"In her own home, she had never heard one nation set against the other, except in her mother’s half-serious objections to an English kitchen range and the English climate. She had been brought up to think more of the qualities the two great Teutonic races have in common than of the little social differences that keep them apart, and she was used to expect agreement where the great questions of life were concerned and disagreement about shoe-bags, spoons and forks, and sauces. Her views of the two races had been imperceptibly formed by lifelong experience, and though she knew that her father liked his peas boiled in water and her mother liked them stewed in stock, it had never occurred to her to aggrandize one parent at the other’s expense on this account. She liked her peas either way, and when she spoke of the poets she loved, some were English and some German. The only people who ever made her a partisan were the phobes on either side, but so far she had not met many."
Her next novel, Anthea’s Guest (1911), again included a German segment, as the main character, Anthea, a graceful and resolute orphan niece of a rich and amiable Lake District squire, goes to Berlin to study music and languages, staying with two elderly gentlewomen of good family but reduced means. However, the English girl, Lydia, that she rescues from a difficult position over there, causes havoc back in her uncle’s circle, with her flirtatious nature. It is the contrast between the outlook, behaviour and scruples of the two young women that is the key to the story, albeit, as always, there are plenty of minor characters, who add greatly to the interest and enjoyment of the novel, which, again won praise from The Spectator. "Her characters are for the most part normal people, who neither rise to heroic heights nor sink to abysmal depths, but they are presented with an unerring certainty of touch and a minimum of descriptive verbiage. They reveal themselves in action and speech; the editorial comment or moralizing is reduced to a minimum, but it is always incisive and illuminative. Then Mrs. Sidgwick has two strings to her bow. She knows England and she knows Germany, and makes effective and artistic use of the contrast of racial characteristics without partiality or prejudice." The story had initially appeared in serialised form in the Weekly Edition of The Times, and her earnings book notes payments from that paper of £125-13s in November 1909, and £42-16s-10d in April 1911. Then, in September that year, she received £278-10 for the novel from Methuen. Her star was rising.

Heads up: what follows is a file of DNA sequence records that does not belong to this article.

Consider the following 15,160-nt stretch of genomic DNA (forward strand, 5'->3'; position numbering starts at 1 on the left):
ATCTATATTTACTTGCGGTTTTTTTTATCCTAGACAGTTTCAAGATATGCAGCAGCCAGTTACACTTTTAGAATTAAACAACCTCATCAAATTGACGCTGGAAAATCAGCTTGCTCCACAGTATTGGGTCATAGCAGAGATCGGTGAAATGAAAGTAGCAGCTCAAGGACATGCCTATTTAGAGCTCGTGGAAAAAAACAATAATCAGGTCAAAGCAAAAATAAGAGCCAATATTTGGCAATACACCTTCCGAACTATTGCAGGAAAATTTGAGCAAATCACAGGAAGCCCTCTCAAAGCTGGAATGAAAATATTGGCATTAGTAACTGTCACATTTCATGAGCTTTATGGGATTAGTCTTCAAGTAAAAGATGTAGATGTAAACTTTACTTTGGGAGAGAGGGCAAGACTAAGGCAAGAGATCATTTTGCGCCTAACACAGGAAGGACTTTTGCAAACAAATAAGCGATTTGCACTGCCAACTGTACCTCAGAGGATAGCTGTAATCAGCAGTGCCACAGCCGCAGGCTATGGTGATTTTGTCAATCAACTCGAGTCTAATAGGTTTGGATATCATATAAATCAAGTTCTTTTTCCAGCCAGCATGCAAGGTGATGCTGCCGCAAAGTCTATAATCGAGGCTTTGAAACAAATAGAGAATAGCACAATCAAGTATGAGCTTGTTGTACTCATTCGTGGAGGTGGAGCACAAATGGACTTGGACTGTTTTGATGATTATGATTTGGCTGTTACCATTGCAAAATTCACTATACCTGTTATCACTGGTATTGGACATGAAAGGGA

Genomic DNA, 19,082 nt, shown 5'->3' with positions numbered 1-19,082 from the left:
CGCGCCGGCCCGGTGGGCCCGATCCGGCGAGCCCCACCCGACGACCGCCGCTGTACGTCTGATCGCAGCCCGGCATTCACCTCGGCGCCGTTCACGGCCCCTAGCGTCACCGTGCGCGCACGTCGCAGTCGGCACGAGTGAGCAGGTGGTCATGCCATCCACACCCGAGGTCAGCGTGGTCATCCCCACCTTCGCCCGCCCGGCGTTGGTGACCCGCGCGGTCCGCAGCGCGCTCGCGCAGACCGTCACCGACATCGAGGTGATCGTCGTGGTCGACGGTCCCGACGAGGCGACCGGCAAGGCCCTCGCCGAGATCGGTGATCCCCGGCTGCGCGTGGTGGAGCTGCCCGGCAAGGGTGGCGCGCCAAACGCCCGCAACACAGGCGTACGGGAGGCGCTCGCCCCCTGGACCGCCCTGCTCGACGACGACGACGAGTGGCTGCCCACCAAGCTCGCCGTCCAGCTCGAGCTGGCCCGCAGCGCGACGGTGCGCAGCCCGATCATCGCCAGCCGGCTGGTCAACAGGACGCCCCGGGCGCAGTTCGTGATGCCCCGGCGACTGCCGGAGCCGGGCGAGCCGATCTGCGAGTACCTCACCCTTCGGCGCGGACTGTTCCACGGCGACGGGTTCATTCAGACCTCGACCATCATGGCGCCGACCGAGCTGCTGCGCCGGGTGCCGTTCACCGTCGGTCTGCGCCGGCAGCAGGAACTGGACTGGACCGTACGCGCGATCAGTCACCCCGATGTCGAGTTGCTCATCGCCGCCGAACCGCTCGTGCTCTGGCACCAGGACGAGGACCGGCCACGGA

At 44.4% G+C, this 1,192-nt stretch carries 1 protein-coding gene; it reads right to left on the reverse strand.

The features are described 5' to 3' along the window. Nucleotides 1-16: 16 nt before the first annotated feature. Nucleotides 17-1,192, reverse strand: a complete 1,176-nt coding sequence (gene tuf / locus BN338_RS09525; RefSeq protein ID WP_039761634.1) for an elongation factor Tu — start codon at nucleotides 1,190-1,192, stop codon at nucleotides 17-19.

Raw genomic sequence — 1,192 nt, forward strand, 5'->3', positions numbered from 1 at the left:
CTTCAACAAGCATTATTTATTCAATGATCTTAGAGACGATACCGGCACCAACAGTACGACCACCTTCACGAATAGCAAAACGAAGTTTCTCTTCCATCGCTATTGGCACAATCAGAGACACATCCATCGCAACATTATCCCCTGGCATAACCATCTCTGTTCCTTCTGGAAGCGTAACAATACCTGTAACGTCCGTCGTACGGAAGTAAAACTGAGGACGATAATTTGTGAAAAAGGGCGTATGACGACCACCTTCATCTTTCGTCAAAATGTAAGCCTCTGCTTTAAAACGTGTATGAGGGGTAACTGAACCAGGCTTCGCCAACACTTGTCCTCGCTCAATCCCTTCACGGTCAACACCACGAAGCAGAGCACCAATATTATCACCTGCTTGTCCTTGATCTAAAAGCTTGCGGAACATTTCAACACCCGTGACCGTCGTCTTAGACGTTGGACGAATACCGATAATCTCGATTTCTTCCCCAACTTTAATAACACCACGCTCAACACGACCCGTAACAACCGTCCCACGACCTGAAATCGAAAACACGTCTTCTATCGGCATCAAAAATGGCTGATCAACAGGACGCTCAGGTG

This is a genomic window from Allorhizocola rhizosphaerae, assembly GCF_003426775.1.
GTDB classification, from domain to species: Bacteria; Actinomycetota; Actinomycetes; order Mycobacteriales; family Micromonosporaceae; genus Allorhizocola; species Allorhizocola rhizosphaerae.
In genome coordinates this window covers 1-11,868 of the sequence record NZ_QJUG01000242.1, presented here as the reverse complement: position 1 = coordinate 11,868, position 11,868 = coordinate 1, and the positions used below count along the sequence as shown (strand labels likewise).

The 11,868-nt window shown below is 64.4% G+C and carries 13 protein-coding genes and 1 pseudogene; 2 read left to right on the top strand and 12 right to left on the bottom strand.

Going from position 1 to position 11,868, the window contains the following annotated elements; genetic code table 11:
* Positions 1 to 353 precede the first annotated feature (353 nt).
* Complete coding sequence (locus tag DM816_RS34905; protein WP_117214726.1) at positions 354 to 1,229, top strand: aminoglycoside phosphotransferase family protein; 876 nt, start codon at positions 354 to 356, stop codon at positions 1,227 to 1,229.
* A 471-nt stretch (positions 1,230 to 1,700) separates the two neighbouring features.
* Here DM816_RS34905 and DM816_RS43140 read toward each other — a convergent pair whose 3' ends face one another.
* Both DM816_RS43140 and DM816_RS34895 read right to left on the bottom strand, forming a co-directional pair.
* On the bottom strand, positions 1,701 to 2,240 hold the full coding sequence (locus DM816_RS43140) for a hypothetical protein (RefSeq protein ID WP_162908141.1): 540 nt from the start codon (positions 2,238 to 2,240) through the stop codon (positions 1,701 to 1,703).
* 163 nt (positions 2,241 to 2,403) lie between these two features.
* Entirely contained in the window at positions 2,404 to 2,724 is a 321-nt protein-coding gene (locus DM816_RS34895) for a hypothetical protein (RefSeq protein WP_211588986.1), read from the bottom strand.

The phrase ‘Odd-Come-Shorts’ is an archaic one for odds and ends and was used by Cecily appropriately as the title of a compilation of short stories in 1911. This was put out by a new publisher, Mills & Boon, who later were to become synonymous with romantic fiction. Somewhat surprisingly, the principal story included was A Woman with a Future, which had not only been published in serial form in The Illustrated London News in the 1890s but also had been published as a separate book under the name Mrs Andrew Dean. Another piece, Jane and Peter, had appeared in The Tribune, whilst An Extravagant Woman had been published in The Jewish World. All three are typical, but not particularly exceptional, examples of her stories of mothers worrying about the romances of their children in the light of financial constraints. The final section of the book, however, was a series of articles taken from The Westminster Gazette, which were headed The Opinions of Angela. Even Herbert Thomas was at a loss to find anything of merit to write about these and, although I have drawn upon them as they do contain some biographical information of interest, the pieces in this section not only are generally rather limp, but do not hang together at all well. Owing to fees payable to the original publishers of the material, Cecily only received £90 for the book, but, as it involved no new work, she will have been happy to take the money.